Bipartisan opponents include The Independence Institute and Colorado Common Cause.

CACI members with questions about contributions to Raise the Bar should either call 720.326.8612 or email the Committee.

For news media coverage of Initiative 96, visit:

Is it too easy to get initiatives on Colorado ballot?” by Kevin Simpson, The Denver Post, August 15th.

Raise bar for amendments to Colorado constitution,” editorial, The Longmont Times-Call, August 14th.

Raise the Bar wants to make it harder to change Colorado constitution,” by Marianne Goodland, The Colorado Independent, June 1st.

New DOJ Rule Puts Justice Department Into Business of Discrimination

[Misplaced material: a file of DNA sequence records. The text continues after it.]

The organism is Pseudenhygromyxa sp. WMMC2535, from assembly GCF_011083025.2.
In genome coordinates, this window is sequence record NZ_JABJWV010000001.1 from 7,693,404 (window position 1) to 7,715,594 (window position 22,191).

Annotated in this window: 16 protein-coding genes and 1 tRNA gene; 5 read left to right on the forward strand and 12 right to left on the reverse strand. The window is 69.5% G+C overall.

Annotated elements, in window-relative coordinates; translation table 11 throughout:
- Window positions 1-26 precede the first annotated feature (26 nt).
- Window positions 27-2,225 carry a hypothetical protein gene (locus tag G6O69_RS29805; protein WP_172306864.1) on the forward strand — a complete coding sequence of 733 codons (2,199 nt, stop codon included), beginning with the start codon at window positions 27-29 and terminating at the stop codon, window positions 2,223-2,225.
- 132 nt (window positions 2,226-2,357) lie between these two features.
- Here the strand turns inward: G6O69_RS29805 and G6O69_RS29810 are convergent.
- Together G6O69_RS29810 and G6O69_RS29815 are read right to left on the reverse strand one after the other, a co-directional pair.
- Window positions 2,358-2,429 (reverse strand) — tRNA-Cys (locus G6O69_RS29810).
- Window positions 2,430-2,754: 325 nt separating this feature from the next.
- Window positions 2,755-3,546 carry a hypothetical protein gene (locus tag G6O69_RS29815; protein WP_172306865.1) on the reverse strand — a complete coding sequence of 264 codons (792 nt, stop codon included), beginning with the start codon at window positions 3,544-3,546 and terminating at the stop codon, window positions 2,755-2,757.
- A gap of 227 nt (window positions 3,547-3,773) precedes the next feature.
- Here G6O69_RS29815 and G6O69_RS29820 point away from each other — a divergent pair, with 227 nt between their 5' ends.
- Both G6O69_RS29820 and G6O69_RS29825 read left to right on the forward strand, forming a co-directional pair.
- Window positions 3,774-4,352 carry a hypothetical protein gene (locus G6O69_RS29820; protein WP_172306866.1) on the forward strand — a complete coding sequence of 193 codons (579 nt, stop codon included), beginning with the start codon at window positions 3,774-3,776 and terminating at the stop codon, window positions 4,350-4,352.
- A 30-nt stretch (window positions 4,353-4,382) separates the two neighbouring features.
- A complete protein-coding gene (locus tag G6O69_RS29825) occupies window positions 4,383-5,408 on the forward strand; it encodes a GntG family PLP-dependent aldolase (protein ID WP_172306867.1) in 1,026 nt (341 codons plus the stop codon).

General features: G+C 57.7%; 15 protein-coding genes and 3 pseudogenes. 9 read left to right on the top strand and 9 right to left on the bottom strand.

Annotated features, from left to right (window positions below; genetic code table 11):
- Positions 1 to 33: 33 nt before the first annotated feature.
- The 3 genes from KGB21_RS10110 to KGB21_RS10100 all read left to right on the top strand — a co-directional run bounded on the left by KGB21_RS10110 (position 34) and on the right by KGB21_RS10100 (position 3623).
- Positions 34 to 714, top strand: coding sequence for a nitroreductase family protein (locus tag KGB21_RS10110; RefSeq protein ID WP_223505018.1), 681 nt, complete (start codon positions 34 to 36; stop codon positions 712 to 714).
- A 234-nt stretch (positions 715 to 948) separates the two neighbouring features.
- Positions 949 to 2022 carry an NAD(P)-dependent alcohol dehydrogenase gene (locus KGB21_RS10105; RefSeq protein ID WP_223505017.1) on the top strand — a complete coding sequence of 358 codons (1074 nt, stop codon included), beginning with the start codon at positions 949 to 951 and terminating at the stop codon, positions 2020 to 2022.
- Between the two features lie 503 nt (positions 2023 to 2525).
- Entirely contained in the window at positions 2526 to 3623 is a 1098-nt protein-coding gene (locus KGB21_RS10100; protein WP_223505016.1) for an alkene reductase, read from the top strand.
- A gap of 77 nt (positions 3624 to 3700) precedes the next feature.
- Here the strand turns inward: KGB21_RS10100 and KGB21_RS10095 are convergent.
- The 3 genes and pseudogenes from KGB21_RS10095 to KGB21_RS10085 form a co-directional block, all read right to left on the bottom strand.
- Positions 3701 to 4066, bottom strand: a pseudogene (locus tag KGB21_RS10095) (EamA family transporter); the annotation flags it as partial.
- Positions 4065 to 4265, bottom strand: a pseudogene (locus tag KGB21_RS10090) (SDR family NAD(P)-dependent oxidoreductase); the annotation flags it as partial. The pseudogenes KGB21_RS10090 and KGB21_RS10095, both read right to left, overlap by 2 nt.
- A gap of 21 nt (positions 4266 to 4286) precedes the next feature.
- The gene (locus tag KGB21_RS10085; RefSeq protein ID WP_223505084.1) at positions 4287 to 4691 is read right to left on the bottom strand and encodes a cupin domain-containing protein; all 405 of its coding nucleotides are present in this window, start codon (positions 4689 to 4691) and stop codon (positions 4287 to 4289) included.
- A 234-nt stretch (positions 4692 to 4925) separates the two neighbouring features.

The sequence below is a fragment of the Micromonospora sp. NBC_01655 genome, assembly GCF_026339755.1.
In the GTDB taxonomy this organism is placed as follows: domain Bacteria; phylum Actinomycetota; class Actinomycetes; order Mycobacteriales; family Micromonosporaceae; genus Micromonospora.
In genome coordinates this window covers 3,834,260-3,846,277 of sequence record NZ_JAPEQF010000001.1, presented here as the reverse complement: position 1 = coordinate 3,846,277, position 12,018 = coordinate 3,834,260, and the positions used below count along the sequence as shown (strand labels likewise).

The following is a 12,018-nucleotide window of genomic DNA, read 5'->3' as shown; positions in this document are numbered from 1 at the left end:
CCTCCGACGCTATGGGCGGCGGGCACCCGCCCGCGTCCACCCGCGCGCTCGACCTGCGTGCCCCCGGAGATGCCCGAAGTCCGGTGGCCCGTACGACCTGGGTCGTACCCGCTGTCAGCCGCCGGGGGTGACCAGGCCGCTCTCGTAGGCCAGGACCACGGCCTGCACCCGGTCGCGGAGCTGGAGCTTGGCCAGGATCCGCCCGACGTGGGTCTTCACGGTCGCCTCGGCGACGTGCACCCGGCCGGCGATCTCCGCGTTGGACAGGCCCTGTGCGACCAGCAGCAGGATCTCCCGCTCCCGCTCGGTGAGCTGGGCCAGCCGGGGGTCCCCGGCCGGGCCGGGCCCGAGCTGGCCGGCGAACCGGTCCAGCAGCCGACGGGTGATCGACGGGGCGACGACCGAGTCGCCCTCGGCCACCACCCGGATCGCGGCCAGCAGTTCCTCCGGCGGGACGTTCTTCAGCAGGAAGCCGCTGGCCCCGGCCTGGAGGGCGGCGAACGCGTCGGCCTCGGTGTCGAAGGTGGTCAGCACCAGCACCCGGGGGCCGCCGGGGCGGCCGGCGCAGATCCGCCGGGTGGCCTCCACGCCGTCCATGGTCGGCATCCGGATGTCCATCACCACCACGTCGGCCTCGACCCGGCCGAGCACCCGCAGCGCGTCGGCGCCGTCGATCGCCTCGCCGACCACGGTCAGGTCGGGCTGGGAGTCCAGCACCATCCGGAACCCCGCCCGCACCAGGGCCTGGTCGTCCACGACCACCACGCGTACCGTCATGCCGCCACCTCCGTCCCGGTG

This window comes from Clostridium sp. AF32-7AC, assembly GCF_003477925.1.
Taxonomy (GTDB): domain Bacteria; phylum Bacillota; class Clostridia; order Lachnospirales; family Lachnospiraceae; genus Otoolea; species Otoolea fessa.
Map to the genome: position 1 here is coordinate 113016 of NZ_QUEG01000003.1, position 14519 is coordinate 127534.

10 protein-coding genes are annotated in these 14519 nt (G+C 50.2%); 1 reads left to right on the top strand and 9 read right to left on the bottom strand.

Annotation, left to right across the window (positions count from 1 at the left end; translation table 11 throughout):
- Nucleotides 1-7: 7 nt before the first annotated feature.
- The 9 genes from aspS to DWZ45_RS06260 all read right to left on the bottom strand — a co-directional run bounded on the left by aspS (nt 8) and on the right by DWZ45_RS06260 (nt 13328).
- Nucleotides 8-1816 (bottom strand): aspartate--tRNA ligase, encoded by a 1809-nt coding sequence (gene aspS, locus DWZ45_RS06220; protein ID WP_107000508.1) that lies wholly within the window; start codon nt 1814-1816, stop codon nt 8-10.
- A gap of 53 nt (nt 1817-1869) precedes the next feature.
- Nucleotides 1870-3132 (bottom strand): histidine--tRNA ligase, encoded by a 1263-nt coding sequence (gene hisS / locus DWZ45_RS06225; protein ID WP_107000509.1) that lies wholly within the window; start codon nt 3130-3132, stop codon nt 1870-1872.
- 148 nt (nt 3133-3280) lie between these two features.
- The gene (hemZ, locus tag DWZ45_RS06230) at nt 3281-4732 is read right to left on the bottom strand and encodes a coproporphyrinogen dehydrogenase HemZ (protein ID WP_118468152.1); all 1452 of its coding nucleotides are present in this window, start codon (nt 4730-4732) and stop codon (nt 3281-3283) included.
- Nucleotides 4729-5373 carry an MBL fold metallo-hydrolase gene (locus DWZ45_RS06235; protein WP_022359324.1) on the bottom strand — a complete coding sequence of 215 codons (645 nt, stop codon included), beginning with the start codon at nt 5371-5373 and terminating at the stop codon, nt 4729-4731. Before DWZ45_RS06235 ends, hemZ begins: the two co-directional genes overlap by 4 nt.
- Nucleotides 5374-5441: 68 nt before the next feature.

On Tuesday, the Department of Justice (DOJ) weighed into employment matters typically governed by the Department of Labor (DOL) or the Equal Employment Opportunity Commission (EEOC).  The newly-proposed rule alters discrimination investigations, and even more importantly for CACI members to know, changes the longtime standards and parameters for investigations of employers.

This is bad news for businesses because previously, discrimination investigations were based on proving discrimination was intentional or malicious by employers.  The proposed rule would expand DOJ authorities and allow the pursuit of investigations where intent is not necessarily present, particularly in cases of immigrants seeking employment and regardless of legal immigration status.